Dank roadshow: AFL needs to change, says controversial sport scientist

THE STEPHEN Dank roadshow rolled into Ballarat all wrapped up in the neanderthal and uncomfortably sexist ramblings of Mark “Jacko” Jackson.

It was an unusual forum to hear Dank talk for those wanting an insight into one of the most scandalous drugs probes in Australian sport.

Dank is a central figure in the Essendon and Cronulla supplements sagas and has largely kept quiet on the issue, vowing only to be judged in the Federal Court.

He spoke in the outdated sportsmen’s night format, the headline act following Jackson’s tales of conquests (mostly off the field) from his glory playing days and in a question-and-answer format with dual Carlton premiership player Peter Bosustow, who earlier reeled out well-worn one-liners about his mark and goal of the year in the 1981 season.

Dank’s tone and content was in stark contrast to that set for the luncheon at the Bunch of Grapes hotel on Friday.

Not that Dank made any massive revelations about the ongoing saga. Legally, he could not comment on Essendon specifics.

Dank maintained he had been in the right when questioned by a patron if he had treated Essendon players without using substances on the Australian Sports Anti-Doping Authority list. 

“There are no grey areas about pregnancy” to which the questioner concluded “it’s either on the list or not”.

He pleaded he had been “presented in an unfair playing field” and fighting solo up against the might of the AFL, NFL and ASADA.

Hardly anything new for the 60-or-so playing guests.

Where it got interesting was in his sports science views on how the AFL needed to change.

This was Dank’s running theme – how larger pay packets and the unsatiated club and league corporate partners demanded more athletically in endurance and skill from players. He fears sport science was impeded in catching up to ensure players could maximise their earning potential and recover, to full capacity, from injury.

Dank wants to open discussion on sport science technology and broaden rulings for what is allowed at clubs. Sounds valiant.

“The point that really should be stressed here ... an average AFL player runs the equivalent of a third of a marathon every afternoon on match day and they have to mark, handball, crash and tackle. Nowhere else in the world does any other sport demand this from an athlete,” Dank said.

“I don’t think (the AFL) appreciates what players withstand from a tissue point of view.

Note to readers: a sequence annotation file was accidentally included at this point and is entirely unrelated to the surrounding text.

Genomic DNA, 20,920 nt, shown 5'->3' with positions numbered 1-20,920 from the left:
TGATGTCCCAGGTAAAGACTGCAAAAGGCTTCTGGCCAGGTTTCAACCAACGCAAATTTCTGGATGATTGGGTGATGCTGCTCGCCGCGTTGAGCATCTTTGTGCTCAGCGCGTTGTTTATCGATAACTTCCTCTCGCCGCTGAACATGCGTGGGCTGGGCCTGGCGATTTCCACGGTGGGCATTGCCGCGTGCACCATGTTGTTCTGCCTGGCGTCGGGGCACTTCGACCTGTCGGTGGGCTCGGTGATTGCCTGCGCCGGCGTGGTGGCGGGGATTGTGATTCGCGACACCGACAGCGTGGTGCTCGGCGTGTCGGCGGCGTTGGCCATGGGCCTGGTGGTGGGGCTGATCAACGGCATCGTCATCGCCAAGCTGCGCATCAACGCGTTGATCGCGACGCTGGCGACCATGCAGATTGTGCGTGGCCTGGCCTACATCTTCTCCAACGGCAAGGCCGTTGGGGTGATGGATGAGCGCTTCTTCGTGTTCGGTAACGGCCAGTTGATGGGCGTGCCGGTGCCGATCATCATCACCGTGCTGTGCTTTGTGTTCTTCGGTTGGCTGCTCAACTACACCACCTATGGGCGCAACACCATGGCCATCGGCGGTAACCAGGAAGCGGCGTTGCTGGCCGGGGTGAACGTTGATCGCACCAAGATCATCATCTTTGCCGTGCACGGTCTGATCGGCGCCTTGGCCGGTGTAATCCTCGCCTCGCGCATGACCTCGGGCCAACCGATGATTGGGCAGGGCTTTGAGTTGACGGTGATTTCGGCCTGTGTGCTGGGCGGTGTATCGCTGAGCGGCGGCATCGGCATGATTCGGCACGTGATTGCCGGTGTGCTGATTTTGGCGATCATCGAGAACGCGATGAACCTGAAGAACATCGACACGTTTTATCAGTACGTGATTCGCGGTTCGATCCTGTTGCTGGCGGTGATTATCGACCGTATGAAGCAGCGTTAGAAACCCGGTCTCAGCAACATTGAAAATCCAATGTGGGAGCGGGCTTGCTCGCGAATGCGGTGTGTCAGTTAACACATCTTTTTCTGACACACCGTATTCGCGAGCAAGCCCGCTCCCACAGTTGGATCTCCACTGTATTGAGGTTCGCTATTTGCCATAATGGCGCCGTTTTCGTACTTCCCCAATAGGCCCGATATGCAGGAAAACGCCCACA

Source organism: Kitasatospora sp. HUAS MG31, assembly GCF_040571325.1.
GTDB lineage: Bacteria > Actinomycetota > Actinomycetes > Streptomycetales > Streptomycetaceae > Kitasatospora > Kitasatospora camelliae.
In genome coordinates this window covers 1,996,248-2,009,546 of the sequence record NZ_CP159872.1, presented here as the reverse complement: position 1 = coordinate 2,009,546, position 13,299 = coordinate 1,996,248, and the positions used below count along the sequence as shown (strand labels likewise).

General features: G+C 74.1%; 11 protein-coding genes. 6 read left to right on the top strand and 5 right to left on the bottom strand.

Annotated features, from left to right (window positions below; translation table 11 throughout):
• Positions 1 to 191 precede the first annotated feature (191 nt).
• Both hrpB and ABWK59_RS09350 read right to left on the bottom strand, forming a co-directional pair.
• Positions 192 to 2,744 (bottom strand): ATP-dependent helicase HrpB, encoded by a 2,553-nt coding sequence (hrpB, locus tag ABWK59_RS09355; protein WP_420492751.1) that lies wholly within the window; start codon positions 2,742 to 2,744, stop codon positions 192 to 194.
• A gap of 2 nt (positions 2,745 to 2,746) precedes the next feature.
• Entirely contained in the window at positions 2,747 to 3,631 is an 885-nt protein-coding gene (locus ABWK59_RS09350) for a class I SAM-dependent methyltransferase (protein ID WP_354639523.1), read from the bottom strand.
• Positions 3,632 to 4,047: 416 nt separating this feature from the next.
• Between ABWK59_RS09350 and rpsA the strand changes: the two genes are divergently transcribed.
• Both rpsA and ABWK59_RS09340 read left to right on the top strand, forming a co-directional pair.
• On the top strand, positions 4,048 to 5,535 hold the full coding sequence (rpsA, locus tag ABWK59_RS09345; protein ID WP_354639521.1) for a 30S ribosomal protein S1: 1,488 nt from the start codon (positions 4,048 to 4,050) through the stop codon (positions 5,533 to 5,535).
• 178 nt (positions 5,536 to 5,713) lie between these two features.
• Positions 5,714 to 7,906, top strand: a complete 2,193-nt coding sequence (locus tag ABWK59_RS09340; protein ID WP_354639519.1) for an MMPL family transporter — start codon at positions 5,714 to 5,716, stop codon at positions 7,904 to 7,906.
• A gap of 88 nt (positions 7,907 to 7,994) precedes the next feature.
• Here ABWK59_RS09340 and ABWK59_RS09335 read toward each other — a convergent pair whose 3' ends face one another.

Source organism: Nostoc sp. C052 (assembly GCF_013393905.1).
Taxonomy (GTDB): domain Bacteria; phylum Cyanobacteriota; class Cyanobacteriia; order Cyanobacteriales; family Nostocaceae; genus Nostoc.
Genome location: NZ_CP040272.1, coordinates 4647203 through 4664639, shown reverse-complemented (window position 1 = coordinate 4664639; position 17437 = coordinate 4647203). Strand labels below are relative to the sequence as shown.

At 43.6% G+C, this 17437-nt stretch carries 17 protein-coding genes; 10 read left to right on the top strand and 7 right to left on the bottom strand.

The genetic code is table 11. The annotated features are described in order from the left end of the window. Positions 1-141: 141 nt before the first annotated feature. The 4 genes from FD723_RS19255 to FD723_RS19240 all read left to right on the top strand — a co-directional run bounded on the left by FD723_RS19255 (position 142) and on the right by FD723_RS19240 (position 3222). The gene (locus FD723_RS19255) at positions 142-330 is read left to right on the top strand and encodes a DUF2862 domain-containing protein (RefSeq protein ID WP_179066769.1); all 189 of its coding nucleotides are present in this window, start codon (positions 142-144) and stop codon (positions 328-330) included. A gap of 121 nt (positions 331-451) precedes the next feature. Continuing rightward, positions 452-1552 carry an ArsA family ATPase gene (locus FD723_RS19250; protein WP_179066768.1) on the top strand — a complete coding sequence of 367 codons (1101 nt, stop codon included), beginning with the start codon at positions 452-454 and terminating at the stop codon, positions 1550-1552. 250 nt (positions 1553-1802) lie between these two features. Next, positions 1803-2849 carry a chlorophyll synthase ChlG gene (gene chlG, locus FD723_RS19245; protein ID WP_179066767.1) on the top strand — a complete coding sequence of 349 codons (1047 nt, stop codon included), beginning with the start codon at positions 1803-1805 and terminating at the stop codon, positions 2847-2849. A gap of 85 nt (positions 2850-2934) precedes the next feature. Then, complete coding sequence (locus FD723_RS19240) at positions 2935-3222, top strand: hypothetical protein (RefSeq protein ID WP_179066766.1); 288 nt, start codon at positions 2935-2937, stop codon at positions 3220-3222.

“It’s all right to evolve but you need to be immensely respectful of what a player is going through.”

He believes the game is evolving. It could spark a test case to challenge ASADA, like an athlete demanding to know why they were unable to have the best chance to perform to their best and have the best earning opportunities.

Why should an athlete, he says, not be able to access the same drugs and treatment average Joe can for, say, a knee injury, without the fear of getting a competitive edge over a rival office in the industry. It could help average Joe avoid lifelong pain and discomfort.

That was where Dank sank.

There are world-wide rules and governing bodies to help preserve the raw basis of sport – players achieving amazing physical feats with natural talent. Multi-billions of dollars poured into sport bring a darker side into all games as some chasing the elusive edge on their rivals go too far.

Sometimes injuries prematurely end careers. It is a harsh reality of sport.

There is no justification for an athlete turning to banned or questionable substances to maximise earning potential and only makes fuzzy where you draw the line to safely get ahead of a rival.

It is cheating.

Dank says keeping star athletes on the field is crucial to guarantee drawing in large crowds.

Yes, stars offer great pulling power.

But do fans really want them there on false pretences or potentially luring favourite players to exaggerate an injury to get a little extra

juice as a side effect?

We do not know how far Essendon and Dank pushed the boundaries with supplements. We may never truly know.

The basis of Dank’s talk had potential to foster discussion on positive medical and sports science advancement but that was the angle he was trying to push. It is how he wanted to be perceived.

melanie.whelan@fairfaxmedia.com.au

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